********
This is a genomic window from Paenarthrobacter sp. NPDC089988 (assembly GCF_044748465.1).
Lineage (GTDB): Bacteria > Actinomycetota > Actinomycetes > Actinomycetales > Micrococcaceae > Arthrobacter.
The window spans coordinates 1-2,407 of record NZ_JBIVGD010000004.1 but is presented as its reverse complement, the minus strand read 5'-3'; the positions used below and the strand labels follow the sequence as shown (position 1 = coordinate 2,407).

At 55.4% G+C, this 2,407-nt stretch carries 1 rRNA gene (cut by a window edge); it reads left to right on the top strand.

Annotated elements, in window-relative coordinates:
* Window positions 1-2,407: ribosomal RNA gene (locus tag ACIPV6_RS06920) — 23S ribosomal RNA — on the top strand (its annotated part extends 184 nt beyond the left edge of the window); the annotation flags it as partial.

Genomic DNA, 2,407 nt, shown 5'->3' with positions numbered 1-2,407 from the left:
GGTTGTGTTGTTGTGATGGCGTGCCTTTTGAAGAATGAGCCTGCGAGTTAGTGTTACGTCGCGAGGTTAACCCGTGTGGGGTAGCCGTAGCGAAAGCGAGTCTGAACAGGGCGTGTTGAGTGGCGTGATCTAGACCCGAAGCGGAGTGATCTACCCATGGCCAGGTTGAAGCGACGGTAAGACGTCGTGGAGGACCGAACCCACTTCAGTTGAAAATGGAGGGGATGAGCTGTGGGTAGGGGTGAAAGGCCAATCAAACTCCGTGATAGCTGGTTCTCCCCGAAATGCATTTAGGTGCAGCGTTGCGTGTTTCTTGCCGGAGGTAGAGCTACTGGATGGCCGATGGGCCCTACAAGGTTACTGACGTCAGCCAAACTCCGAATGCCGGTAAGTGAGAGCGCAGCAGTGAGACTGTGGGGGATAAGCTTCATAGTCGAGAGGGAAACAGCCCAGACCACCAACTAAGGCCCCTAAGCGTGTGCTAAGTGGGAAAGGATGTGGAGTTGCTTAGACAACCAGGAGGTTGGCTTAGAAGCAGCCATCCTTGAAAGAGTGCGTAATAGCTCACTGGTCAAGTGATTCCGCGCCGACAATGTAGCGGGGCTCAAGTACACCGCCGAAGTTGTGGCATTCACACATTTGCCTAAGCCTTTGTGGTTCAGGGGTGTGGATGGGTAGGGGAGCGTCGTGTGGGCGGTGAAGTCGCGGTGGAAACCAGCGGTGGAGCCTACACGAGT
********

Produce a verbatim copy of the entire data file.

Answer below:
This is a genomic window from Paenarthrobacter sp. NPDC089988 (assembly GCF_044748465.1).
Lineage (GTDB): Bacteria > Actinomycetota > Actinomycetes > Actinomycetales > Micrococcaceae > Arthrobacter.
The window spans coordinates 1-2,407 of record NZ_JBIVGD010000004.1 but is presented as its reverse complement, the minus strand read 5'-3'; the positions used below and the strand labels follow the sequence as shown (position 1 = coordinate 2,407).

At 55.4% G+C, this 2,407-nt stretch carries 1 rRNA gene (cut by a window edge); it reads left to right on the top strand.

Annotated elements, in window-relative coordinates:
* Window positions 1-2,407: ribosomal RNA gene (locus tag ACIPV6_RS06920) — 23S ribosomal RNA — on the top strand (its annotated part extends 184 nt beyond the left edge of the window); the annotation flags it as partial.

Genomic DNA, 2,407 nt, shown 5'->3' with positions numbered 1-2,407 from the left:
GGTTGTGTTGTTGTGATGGCGTGCCTTTTGAAGAATGAGCCTGCGAGTTAGTGTTACGTCGCGAGGTTAACCCGTGTGGGGTAGCCGTAGCGAAAGCGAGTCTGAACAGGGCGTGTTGAGTGGCGTGATCTAGACCCGAAGCGGAGTGATCTACCCATGGCCAGGTTGAAGCGACGGTAAGACGTCGTGGAGGACCGAACCCACTTCAGTTGAAAATGGAGGGGATGAGCTGTGGGTAGGGGTGAAAGGCCAATCAAACTCCGTGATAGCTGGTTCTCCCCGAAATGCATTTAGGTGCAGCGTTGCGTGTTTCTTGCCGGAGGTAGAGCTACTGGATGGCCGATGGGCCCTACAAGGTTACTGACGTCAGCCAAACTCCGAATGCCGGTAAGTGAGAGCGCAGCAGTGAGACTGTGGGGGATAAGCTTCATAGTCGAGAGGGAAACAGCCCAGACCACCAACTAAGGCCCCTAAGCGTGTGCTAAGTGGGAAAGGATGTGGAGTTGCTTAGACAACCAGGAGGTTGGCTTAGAAGCAGCCATCCTTGAAAGAGTGCGTAATAGCTCACTGGTCAAGTGATTCCGCGCCGACAATGTAGCGGGGCTCAAGTACACCGCCGAAGTTGTGGCATTCACACATTTGCCTAAGCCTTTGTGGTTCAGGGGTGTGGATGGGTAGGGGAGCGTCGTGTGGGCGGTGAAGTCGCGGTGGAAACCAGCGGTGGAGCCTACACGAGT